Radiographically, disk heights were restored and stability maintained by preserving ligamentous structures and inserting a large interbody implant, indirectly increasing foraminal volume and reducing radiculopathy. Sagittal balance was maintained or improved by placement of the implant in an anterior position. Coronal imbalances were corrected by ensuring full bilateral endplate coverage by the implant. Corrections were well-maintained through successful arthrodesis. The fusion rates reported in this series are within the ranges of those reported from other fusion studies with an overall fusion rate of 91%. The FDA studies reported fusion rates between 90% and 99% using cages42, 43, 44, 45, 46, 47, 48, 49 and between 52-75% using allograft spacers.43, 50
The relationship between clinical and radiographic success has been debated. Patients who are asymptomatic but do not appear fully fused radiographically present a challenge in reporting success rates. Of the 12% of patients in this study who did not have bridging trabecular bone on plain radiographs, none had motion on flexion/extension films. One patient required posterior revision for pseudarthrosis. By a definition based on the requirement for revision surgery, the current study revision rate of 1.6% results in a nonrevision success rate of 98.4%. In contrast, the fusion cohort in the FDA study reported by Blumenthal et al resulted in a 9% revision rate for pseudarthrosis.44 It was 5.4% in Zigler et al's report of circumferential fusion controls.45 The lower revision rate in the current study is attributable, in the authors' opinion, to the differences between the procedures from a lateral and a direct anterior approach. Advantages include the ability to preserve the anterior longitudinal ligament and to place a large cage that sits on the ring apophysis bilaterally, both factors contributing to a more stable construct. Additionally, advances in grafting materials may also have contributed to this difference, as the current study used primarily BMP in the interspace, while the study by Blumenthal et al used threaded cylindrical cages (BAK) and autograft.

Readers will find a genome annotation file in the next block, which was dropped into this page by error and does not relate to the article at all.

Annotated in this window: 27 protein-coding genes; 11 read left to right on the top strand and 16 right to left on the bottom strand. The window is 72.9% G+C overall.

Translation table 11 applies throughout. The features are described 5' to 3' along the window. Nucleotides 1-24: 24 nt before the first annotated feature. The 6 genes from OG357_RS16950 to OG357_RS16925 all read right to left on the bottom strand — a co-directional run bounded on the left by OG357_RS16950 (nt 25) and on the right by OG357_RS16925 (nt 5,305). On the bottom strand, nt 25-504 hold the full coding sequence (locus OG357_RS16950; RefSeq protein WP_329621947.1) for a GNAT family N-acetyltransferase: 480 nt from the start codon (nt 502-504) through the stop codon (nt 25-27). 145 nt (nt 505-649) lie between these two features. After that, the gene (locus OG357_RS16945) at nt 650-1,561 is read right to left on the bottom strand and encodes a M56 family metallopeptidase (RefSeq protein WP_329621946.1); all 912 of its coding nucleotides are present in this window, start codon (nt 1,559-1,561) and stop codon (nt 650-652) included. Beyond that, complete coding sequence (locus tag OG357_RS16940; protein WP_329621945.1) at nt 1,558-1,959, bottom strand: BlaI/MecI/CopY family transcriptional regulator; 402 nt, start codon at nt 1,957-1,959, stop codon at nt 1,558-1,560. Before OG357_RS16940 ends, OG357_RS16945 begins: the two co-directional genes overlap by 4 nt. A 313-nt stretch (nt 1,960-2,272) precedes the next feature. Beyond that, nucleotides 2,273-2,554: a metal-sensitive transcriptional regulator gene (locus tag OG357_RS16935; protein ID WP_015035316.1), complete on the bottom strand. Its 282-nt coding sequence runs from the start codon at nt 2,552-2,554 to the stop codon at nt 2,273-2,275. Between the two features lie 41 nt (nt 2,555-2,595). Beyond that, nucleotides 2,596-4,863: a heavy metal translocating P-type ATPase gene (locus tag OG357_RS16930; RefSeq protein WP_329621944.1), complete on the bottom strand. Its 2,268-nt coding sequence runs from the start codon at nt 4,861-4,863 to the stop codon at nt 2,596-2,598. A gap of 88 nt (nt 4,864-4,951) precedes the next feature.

Limitations of the current study include its retrospective design. While surgical details and clinical outcomes questionnaires were prospectively collected, chart review is only as strong as the follow-up achieved. Longer-term outcomes were only available for a smaller segment of the original cohort. The authors believe the lack of full follow-up artificially skews the positive results of the procedure, since patients who are feeling well tend to decline continued evaluation, whereas those who are less than satisfied are more likely to return for continued care. Prospective multi-center studies with planned follow-up are underway and forthcoming publications may support or refute this assumption.
Fusion rates in the current study were evaluated by standing and flexion-extension radiographs, although it is increasingly common to assess fusion by thin-cut CT evaluation. Few of the patients in this series underwent CT evaluation for fusion; those who did demonstrated fusion, but the numbers were too small to be worthy of inclusion in this analysis. It has since become the authors' standard practice to obtain CTs for the evaluation of fusion between 6 and 12 months, and future reports will include this method of assessment.
Another confounding factor is the heterogeneous patient population. This study is one in a mix of patient demographics, pathologies, and treatment groups. Long-construct scoliosis cases may not be expected to have the same average results as short-construct spondylolisthesis, DDD, and other conditions. However, the average results here demonstrate that good outcomes may be generalized over a wide variety of patients.
The surgical results of this procedure have shown that anteriolateral fusion a safe and effective technique. It has demonstrated the benefits of a minimally disruptive procedure, with quick recovery and improvements in pain and function scales. As the first published report of 2-year outcomes following anterolateral fusion has also demonstrated that the underlying objectives of surgery need not be compromised for the sake of less morbidity, given long term maintenance of clinical improvements and ultimate radiographic fusion.